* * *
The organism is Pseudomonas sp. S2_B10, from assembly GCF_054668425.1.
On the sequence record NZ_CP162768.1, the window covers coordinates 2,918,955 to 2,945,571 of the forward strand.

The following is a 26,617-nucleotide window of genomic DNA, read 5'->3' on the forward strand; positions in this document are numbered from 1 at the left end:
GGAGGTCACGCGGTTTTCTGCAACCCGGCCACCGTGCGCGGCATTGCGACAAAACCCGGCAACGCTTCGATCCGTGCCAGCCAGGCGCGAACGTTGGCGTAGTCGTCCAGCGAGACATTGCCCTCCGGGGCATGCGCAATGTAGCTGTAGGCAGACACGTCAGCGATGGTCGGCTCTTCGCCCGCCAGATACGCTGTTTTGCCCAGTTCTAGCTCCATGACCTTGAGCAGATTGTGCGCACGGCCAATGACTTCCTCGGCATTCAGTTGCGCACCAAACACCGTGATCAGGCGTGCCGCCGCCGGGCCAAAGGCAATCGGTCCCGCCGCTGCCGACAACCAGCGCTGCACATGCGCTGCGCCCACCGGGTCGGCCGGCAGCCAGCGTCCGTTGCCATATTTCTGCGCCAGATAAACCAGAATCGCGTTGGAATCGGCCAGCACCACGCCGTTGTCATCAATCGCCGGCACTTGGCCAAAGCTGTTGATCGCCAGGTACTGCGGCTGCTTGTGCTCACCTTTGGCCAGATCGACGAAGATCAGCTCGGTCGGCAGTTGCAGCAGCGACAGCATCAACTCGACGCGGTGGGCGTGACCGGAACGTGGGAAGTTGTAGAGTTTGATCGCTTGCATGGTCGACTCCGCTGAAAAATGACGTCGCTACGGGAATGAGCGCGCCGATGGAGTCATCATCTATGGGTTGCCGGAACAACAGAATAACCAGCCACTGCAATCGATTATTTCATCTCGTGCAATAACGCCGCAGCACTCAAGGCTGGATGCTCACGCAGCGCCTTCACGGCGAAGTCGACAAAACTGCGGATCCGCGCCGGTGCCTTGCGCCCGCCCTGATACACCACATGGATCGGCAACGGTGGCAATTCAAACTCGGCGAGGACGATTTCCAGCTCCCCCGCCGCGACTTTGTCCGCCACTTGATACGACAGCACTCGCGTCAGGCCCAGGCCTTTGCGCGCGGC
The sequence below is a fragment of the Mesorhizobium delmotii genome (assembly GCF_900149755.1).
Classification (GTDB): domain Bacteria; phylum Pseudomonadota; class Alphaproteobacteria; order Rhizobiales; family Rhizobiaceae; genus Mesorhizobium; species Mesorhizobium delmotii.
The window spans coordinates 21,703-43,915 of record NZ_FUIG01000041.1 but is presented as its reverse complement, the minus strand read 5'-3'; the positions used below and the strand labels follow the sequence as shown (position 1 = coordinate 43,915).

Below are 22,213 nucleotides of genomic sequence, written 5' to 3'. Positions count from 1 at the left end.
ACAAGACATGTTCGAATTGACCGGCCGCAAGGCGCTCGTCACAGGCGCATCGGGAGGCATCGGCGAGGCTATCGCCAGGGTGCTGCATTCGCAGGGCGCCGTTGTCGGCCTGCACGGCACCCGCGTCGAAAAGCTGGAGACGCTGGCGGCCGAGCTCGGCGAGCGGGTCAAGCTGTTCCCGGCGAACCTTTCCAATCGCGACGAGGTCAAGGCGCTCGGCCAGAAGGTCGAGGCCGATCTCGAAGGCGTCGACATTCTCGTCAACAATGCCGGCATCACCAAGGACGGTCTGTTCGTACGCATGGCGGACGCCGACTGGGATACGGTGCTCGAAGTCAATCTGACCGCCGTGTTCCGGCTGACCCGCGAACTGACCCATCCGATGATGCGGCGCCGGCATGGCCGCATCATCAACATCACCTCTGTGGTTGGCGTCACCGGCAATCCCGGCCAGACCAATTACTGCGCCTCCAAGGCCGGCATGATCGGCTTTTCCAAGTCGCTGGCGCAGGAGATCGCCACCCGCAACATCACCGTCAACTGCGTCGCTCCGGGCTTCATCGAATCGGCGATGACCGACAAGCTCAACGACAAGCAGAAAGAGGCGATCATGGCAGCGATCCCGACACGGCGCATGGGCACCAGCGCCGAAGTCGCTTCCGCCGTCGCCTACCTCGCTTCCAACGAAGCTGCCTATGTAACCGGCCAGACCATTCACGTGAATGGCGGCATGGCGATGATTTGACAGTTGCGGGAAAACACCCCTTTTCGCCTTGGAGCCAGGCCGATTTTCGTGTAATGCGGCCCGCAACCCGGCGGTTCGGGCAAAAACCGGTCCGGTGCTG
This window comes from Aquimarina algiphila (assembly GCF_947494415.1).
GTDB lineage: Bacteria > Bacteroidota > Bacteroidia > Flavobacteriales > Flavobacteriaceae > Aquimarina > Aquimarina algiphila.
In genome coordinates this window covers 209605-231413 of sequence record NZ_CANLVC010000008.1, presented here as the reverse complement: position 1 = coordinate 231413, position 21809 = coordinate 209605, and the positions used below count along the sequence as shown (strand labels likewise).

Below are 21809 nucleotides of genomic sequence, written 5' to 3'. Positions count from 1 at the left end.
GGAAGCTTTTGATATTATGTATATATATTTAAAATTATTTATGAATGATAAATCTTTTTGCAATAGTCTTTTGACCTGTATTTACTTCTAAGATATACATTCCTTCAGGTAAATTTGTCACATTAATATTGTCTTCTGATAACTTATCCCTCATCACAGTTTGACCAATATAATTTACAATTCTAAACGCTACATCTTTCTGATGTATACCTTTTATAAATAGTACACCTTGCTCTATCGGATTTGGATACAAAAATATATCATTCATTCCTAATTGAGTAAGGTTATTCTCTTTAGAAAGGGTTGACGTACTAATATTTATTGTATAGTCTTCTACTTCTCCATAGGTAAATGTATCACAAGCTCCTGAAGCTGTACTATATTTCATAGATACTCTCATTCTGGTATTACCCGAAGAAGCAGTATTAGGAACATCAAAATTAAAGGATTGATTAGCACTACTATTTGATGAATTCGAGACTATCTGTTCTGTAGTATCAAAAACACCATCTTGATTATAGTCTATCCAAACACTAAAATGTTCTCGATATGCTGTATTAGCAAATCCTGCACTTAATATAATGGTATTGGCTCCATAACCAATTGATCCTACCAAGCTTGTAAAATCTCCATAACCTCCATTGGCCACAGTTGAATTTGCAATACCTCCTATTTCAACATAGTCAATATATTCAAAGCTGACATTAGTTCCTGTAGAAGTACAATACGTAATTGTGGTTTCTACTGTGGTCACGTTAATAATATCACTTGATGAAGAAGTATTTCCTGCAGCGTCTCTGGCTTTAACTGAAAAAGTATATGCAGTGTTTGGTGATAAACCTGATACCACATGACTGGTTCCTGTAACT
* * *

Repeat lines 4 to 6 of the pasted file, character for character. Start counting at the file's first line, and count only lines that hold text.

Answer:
GGAGGTCACGCGGTTTTCTGCAACCCGGCCACCGTGCGCGGCATTGCGACAAAACCCGGCAACGCTTCGATCCGTGCCAGCCAGGCGCGAACGTTGGCGTAGTCGTCCAGCGAGACATTGCCCTCCGGGGCATGCGCAATGTAGCTGTAGGCAGACACGTCAGCGATGGTCGGCTCTTCGCCCGCCAGATACGCTGTTTTGCCCAGTTCTAGCTCCATGACCTTGAGCAGATTGTGCGCACGGCCAATGACTTCCTCGGCATTCAGTTGCGCACCAAACACCGTGATCAGGCGTGCCGCCGCCGGGCCAAAGGCAATCGGTCCCGCCGCTGCCGACAACCAGCGCTGCACATGCGCTGCGCCCACCGGGTCGGCCGGCAGCCAGCGTCCGTTGCCATATTTCTGCGCCAGATAAACCAGAATCGCGTTGGAATCGGCCAGCACCACGCCGTTGTCATCAATCGCCGGCACTTGGCCAAAGCTGTTGATCGCCAGGTACTGCGGCTGCTTGTGCTCACCTTTGGCCAGATCGACGAAGATCAGCTCGGTCGGCAGTTGCAGCAGCGACAGCATCAACTCGACGCGGTGGGCGTGACCGGAACGTGGGAAGTTGTAGAGTTTGATCGCTTGCATGGTCGACTCCGCTGAAAAATGACGTCGCTACGGGAATGAGCGCGCCGATGGAGTCATCATCTATGGGTTGCCGGAACAACAGAATAACCAGCCACTGCAATCGATTATTTCATCTCGTGCAATAACGCCGCAGCACTCAAGGCTGGATGCTCACGCAGCGCCTTCACGGCGAAGTCGACAAAACTGCGGATCCGCGCCGGTGCCTTGCGCCCGCCCTGATACACCACATGGATCGGCAACGGTGGCAATTCAAACTCGGCGAGGACGATTTCCAGCTCCCCCGCCGCGACTTTGTCCGCCACTTGATACGACAGCACTCGCGTCAGGCCCAGGCCTTTGCGCGCGGC
The sequence below is a fragment of the Mesorhizobium delmotii genome (assembly GCF_900149755.1).
Classification (GTDB): domain Bacteria; phylum Pseudomonadota; class Alphaproteobacteria; order Rhizobiales; family Rhizobiaceae; genus Mesorhizobium; species Mesorhizobium delmotii.